Target plans to cut prices and cancel orders to clear out unwanted inventory, announcing a series of steps on Tuesday to combat rising prices and supply chain disruptions. The actions would cut its profit in the current quarter, the company said, pushing its shares down 7 percent in premarket trading.
It is the latest move by a major retailer revealing how inflation and shifts in consumer habits are swiftly changing the outlook for business. Just three weeks ago, Target shocked investors with earnings that were much worse than expected, leading its shares to fall nearly 25 percent. It cut its forecast for profit then, and lowered it even further on Tuesday.
Target, like many retailers that faced skyrocketing demand in the early months of the pandemic, stocked up on goods as snarled supply chains delayed shipments. But consumers are now turning away from home goods, tech, athleisure wear and other products for staying home and shifting to spending on experiences and going out.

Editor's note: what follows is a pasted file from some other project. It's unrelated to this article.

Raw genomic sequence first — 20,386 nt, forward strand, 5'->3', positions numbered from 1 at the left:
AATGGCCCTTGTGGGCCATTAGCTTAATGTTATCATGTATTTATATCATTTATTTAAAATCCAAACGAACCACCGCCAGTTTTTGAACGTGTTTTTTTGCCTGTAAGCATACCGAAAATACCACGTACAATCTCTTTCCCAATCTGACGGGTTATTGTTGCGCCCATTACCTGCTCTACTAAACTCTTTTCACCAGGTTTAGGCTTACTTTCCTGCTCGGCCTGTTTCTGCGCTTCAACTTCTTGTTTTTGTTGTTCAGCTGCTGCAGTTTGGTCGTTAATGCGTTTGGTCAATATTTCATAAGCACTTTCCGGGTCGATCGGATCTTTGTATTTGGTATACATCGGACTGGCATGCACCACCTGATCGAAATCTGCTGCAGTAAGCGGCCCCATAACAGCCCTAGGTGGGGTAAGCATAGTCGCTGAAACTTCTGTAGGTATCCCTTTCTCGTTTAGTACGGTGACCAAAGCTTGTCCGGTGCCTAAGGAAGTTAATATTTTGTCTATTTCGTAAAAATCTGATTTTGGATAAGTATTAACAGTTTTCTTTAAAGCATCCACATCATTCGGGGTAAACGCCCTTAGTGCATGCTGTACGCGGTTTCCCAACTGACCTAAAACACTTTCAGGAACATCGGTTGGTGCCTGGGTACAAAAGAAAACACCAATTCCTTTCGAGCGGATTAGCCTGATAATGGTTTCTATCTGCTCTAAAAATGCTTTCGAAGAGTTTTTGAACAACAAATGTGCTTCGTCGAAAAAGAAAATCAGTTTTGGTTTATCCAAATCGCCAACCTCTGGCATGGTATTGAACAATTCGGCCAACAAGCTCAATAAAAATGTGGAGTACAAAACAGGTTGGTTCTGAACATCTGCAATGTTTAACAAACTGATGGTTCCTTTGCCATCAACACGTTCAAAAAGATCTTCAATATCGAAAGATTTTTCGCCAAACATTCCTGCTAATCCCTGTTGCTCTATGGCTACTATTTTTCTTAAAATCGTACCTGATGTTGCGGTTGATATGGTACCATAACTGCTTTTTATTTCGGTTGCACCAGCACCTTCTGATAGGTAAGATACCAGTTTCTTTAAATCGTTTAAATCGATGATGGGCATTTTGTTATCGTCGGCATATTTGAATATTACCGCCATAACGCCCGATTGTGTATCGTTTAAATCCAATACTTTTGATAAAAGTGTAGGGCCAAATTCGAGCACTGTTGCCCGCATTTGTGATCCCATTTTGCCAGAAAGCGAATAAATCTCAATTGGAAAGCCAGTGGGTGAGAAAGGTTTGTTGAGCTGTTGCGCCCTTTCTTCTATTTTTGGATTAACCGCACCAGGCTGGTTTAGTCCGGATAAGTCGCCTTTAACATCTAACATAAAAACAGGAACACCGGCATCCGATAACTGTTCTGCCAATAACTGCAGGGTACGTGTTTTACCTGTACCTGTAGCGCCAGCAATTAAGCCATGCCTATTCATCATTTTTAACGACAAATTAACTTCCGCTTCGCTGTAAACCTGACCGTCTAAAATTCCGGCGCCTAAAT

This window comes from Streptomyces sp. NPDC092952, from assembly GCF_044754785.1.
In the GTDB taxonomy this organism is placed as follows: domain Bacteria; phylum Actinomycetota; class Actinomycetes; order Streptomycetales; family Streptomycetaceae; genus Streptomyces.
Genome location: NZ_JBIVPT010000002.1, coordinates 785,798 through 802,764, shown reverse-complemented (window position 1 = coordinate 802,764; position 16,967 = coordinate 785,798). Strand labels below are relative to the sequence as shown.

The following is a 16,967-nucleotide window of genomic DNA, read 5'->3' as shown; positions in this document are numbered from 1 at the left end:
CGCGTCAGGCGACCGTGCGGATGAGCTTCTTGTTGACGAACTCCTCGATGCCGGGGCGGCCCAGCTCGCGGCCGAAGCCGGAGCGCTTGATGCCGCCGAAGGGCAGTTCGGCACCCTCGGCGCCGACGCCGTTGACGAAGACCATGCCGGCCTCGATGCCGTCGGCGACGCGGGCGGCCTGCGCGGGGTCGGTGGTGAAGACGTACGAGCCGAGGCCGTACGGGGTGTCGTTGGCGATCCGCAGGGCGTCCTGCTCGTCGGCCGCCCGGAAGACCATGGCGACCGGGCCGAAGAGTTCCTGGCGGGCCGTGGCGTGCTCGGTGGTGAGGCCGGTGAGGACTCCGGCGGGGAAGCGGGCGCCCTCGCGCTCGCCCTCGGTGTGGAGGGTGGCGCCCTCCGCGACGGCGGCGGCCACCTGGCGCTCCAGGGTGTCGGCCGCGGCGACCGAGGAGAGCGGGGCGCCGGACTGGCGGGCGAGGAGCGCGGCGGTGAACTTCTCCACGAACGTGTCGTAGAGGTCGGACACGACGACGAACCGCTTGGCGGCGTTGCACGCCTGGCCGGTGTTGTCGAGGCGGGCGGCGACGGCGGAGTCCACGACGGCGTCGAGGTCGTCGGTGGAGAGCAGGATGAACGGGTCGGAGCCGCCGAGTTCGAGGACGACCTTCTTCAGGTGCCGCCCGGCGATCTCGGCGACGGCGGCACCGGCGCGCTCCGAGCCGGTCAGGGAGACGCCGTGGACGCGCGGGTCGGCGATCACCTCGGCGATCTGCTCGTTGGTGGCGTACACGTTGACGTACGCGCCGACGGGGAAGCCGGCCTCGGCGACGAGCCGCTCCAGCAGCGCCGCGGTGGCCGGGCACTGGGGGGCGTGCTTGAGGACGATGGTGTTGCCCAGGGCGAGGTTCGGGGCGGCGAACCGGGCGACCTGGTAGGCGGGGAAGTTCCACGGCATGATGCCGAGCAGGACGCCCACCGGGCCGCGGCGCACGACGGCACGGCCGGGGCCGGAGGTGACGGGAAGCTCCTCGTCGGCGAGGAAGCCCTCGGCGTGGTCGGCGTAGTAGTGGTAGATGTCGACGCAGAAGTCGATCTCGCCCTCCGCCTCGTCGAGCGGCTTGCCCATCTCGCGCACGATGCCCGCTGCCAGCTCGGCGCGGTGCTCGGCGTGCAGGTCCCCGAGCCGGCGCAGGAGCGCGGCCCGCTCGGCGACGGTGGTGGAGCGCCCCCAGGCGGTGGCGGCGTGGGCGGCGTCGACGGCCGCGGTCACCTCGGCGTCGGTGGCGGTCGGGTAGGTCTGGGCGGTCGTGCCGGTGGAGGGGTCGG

Target’s ballooning inventory reflects a mix of merchandise that hasn’t — or can’t, for supply chain reasons — keep up with this shift. “Trends have changed rapidly since the beginning of the year,” the company said in its statement.
The company’s warning on Tuesday follows its disappointing earnings report last month, shortly after Walmart announced similarly downbeat earnings, dented by higher labor and fuel costs. Those reports helped spark a decline in the S&P 500 that dragged it down briefly into bear market territory, defined as a fall of 20 percent from a recent peak. Stocks have recovered somewhat, but the outlook remains unpredictable, as highlighted by Target’s latest move.
The news has not been all bad for retailers: Hard discounters, Macy’s and others have recently reported earnings that beat Wall Street’s expectations. Macy’s said that customers were buying more occasion-based apparel and shopping in person. Dollar Tree and Dollar General upgraded their forecasts for the year as shoppers sought lower prices and traded down from expensive brands.